My friend and I had each other and we had books. We also had the Internet. And one night my friend sent me an erotic story she found online and said it was the sexiest thing she'd ever read. I read it. Not bad but I told her I could write something hotter with my eyes closed. After all, single students at my school, despite being legal adults, weren't allowed to have sex. That would be fornication after all. Any sexual activity had to be reserved for marriage. I didn't even have a boyfriend so I found a useful loophole. I could have sex on paper. I wrote my first story over Spring Break--a 9000 word explosion of borderline rape and erotic violence and posted it on the Internet. A handful of people loved it. I added a chapter. More people loved it. I wrote a whole book. Hundreds of people loved it. I wrote another one and people started sending me gifts and naming their cats after my characters.
My writing gave me a deep peace and a sort of satisfaction that contrasted sharply with my frustrations in seminary. I knew I had something. Not a day passed that someone didn't comment on a story or email me to tell me how much they loved my writing style, my dialogue, my sense of humor. Sure, they loved the sex scenes but the stories themselves were what they came back for again and again, hounding me for more and more words. I didn't have time to work on a Master's degree and write fiction. I had to pick one or the other.
Christ have mercy.
There's a line from the movie Chariots of Fire that has always stuck with me. The main character, Christian runner Eric is trying to describe why he runs. "I believe that God made me for a purpose. But He also made me fast, and when I run, I feel His pleasure."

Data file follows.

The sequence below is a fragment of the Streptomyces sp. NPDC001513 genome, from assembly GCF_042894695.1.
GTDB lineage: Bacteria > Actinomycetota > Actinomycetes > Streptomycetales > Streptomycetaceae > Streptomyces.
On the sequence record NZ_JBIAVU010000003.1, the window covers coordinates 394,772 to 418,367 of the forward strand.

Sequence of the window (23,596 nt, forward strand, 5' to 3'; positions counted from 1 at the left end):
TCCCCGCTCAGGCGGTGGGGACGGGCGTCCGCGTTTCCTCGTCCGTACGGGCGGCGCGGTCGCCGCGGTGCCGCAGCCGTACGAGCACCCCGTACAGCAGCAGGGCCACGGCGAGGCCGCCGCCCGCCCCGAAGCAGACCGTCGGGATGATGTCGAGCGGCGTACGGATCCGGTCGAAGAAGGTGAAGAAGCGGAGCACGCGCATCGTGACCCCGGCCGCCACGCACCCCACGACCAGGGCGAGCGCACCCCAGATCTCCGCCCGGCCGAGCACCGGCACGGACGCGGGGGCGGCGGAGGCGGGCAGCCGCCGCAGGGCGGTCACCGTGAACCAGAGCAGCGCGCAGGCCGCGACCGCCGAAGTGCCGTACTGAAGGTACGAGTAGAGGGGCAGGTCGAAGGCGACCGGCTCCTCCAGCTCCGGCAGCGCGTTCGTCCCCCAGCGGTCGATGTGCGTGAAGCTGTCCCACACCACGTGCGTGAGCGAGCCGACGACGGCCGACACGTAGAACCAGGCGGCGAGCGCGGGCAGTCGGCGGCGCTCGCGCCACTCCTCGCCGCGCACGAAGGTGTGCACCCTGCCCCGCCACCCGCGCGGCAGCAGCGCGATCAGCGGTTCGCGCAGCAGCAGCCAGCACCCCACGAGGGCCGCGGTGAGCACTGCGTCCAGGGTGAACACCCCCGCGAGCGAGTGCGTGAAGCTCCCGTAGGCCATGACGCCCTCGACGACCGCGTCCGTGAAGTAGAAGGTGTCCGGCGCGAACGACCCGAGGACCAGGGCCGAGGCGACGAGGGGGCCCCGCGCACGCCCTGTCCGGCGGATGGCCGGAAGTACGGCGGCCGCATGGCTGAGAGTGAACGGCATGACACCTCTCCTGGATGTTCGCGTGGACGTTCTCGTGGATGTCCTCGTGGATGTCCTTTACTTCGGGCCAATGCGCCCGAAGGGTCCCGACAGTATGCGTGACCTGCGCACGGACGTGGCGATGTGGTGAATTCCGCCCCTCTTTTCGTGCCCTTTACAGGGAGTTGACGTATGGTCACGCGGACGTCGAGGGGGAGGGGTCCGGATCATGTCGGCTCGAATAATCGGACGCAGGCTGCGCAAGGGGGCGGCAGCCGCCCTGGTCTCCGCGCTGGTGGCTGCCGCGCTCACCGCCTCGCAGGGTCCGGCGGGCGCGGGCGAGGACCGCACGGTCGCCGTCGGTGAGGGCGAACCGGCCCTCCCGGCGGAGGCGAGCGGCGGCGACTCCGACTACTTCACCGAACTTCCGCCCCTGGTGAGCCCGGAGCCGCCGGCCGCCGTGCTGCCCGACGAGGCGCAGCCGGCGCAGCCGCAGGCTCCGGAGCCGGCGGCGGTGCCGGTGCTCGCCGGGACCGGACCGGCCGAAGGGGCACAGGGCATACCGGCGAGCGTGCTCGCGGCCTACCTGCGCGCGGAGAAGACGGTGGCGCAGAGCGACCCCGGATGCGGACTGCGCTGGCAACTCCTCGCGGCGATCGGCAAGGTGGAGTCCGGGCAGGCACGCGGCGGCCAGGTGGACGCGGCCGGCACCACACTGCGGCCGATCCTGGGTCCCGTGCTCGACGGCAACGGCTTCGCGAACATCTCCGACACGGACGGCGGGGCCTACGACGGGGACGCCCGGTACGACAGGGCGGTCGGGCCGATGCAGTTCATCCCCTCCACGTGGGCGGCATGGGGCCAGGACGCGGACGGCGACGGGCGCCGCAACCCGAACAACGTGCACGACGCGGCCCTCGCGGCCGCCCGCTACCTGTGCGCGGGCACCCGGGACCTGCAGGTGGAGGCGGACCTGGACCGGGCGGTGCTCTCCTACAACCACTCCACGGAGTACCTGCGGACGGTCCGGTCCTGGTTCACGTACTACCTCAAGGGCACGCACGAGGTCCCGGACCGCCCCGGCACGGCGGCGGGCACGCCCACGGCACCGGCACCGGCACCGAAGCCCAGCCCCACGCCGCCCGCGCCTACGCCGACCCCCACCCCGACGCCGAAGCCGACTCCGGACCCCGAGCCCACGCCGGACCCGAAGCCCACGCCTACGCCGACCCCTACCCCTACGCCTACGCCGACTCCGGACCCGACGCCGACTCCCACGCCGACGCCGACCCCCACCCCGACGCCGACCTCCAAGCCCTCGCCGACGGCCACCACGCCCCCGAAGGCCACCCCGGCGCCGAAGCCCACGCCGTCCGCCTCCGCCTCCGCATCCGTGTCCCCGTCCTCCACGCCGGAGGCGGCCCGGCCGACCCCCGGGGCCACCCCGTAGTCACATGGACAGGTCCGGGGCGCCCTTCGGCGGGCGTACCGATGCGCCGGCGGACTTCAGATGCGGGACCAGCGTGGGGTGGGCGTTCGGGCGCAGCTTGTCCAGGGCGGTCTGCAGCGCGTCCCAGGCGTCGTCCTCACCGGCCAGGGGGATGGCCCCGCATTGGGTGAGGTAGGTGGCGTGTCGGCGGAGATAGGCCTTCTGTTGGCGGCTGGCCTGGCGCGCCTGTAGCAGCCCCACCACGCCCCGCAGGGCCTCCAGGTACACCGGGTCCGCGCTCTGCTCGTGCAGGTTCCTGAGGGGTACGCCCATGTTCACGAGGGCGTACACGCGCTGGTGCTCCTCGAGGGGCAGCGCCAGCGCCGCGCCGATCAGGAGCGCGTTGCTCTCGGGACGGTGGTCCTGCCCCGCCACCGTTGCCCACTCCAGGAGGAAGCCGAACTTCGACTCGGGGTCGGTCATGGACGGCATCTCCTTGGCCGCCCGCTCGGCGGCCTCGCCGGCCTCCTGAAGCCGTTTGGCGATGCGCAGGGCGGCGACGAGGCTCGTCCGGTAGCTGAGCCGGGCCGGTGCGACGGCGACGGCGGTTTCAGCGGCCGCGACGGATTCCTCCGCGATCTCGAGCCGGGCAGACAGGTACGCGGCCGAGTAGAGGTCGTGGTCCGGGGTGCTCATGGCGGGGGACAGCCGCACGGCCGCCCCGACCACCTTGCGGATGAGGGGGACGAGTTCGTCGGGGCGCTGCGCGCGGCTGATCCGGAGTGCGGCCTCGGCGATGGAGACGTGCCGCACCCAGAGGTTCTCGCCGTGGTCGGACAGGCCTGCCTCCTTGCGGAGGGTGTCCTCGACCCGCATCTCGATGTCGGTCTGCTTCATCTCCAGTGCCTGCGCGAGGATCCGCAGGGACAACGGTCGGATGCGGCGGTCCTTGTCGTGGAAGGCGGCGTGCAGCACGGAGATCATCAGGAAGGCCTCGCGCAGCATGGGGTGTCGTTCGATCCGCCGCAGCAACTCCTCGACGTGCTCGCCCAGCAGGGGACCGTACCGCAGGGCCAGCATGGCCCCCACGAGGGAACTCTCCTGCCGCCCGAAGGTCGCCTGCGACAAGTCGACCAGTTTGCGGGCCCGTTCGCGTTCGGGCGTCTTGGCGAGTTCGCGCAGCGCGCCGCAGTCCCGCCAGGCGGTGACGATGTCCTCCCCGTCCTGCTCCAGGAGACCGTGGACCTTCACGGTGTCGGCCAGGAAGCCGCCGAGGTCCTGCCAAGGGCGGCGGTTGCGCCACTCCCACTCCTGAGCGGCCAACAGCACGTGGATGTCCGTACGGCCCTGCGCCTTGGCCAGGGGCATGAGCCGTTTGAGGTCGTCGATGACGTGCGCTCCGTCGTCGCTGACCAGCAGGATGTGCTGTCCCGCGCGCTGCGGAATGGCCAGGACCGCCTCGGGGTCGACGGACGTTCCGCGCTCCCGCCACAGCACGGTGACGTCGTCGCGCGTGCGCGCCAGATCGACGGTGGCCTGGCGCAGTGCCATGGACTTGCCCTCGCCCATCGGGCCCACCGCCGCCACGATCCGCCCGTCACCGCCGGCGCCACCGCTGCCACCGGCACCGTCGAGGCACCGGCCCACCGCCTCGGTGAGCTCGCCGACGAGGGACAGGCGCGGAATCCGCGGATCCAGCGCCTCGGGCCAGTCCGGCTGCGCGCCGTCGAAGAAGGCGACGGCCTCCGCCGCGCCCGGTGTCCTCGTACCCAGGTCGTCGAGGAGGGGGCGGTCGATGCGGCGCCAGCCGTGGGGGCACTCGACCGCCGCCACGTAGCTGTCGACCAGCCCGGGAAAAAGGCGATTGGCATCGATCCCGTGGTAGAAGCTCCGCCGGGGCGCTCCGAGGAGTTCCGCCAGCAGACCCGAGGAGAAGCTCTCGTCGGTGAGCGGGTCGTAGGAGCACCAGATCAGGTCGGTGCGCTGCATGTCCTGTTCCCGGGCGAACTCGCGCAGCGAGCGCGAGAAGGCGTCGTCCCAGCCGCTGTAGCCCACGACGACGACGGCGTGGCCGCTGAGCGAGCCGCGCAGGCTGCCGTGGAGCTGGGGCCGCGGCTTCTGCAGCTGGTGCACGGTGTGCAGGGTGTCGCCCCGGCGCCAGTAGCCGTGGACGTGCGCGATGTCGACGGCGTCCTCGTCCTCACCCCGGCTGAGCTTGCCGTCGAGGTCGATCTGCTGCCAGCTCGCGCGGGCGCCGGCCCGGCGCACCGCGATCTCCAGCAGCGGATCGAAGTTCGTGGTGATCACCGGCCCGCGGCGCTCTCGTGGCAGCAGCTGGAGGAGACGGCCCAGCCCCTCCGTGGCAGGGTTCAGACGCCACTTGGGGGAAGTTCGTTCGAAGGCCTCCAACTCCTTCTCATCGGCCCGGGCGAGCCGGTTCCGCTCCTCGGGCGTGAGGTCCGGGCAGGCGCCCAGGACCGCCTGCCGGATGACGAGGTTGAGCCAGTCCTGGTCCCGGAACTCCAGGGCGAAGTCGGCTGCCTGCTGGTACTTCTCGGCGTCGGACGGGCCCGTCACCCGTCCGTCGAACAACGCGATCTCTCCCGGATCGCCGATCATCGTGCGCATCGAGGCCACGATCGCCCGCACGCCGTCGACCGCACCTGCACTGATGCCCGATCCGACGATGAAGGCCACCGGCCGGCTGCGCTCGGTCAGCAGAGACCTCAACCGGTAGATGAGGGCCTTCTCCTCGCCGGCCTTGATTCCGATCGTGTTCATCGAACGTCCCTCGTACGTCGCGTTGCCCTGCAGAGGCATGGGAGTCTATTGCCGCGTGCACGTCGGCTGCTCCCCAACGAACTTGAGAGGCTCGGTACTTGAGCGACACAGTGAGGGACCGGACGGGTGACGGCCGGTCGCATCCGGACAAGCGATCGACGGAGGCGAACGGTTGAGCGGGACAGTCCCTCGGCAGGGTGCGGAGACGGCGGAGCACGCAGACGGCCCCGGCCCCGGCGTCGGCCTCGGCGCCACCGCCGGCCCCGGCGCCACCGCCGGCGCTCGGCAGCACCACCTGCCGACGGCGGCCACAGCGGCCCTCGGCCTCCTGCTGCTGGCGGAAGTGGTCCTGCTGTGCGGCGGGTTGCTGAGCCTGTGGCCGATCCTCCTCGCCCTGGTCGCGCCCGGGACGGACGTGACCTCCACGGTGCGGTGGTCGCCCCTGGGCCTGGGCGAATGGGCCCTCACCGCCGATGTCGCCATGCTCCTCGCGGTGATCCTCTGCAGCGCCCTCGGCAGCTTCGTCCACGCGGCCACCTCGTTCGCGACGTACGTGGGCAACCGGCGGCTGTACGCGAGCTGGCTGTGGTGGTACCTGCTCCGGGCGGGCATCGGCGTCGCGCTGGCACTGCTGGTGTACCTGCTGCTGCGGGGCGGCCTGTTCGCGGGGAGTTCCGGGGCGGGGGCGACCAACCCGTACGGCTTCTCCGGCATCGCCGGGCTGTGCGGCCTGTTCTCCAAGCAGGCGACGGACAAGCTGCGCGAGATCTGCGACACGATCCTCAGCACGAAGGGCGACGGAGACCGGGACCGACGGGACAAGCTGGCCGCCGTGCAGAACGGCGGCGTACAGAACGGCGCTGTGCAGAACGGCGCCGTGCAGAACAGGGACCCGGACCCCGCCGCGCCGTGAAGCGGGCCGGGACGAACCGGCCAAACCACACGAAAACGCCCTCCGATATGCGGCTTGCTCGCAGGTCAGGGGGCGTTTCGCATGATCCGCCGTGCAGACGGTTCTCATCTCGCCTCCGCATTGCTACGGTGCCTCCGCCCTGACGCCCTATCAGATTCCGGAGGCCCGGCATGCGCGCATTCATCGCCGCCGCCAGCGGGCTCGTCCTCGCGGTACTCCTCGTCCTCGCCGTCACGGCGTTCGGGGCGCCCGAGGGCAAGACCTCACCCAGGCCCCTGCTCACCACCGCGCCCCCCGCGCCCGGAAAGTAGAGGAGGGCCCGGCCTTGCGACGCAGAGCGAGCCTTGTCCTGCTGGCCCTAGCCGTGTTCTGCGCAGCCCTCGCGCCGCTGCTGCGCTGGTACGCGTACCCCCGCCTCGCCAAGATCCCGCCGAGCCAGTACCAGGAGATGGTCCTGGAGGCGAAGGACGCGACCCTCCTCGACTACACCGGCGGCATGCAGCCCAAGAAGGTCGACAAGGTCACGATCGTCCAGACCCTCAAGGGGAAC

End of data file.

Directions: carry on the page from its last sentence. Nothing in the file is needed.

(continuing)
I asked myself, when do I feel God's pleasure in me? I certainly never felt it in Greek class banging my head against the wall over the Koine words. But I did feel it when I wrote a perfect sentence or put a vicious cliffhanger chapter ending into place. God had given me a gift and it would have been a sin not to use it.
I dropped out of seminary, got a full-time job, moved into a friend's closet and started to write a new book. And into this book I poured my sexual frustrations, my theological convictions, my love of Christ, my hatred of the religious hypocrisy that divided all the women of the world into the categories of virgin or whore. This book would eventually become THE SIREN, a work that has more symbolic religious content in it than The Lion, The Witch, and The Wardrobe. THE SIREN released in late July to the best reviews my publisher has seen in years. If the subsequent books do as well as the first there's a good chance I'll be able to fulfill a long-standing dream of mine...returning to school to finish my Master's in Theology.
Lord have mercy.
Tiffany Reisz, author of THE SIREN and THE ANGEL, lives in Lexington, Kentucky, with her boyfriend (a reformed book reviewer) and two cats (one good, one evil). She graduated with a B.A. in English from Centre College, and dropped out of a conservative Southern seminary in order to pursue her dream of becoming a smut peddler. She has five piercings and one tattoo. She has only been arrested twice.